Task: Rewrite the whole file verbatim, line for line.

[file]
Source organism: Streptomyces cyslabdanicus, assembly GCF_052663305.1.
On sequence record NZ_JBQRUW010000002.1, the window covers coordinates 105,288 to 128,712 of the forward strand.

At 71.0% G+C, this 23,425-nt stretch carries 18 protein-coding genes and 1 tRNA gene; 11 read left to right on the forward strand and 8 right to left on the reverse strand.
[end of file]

Source organism: Streptomyces cyslabdanicus, assembly GCF_052663305.1.
On sequence record NZ_JBQRUW010000002.1, the window covers coordinates 105,288 to 128,712 of the forward strand.

At 71.0% G+C, this 23,425-nt stretch carries 18 protein-coding genes and 1 tRNA gene; 11 read left to right on the forward strand and 8 right to left on the reverse strand.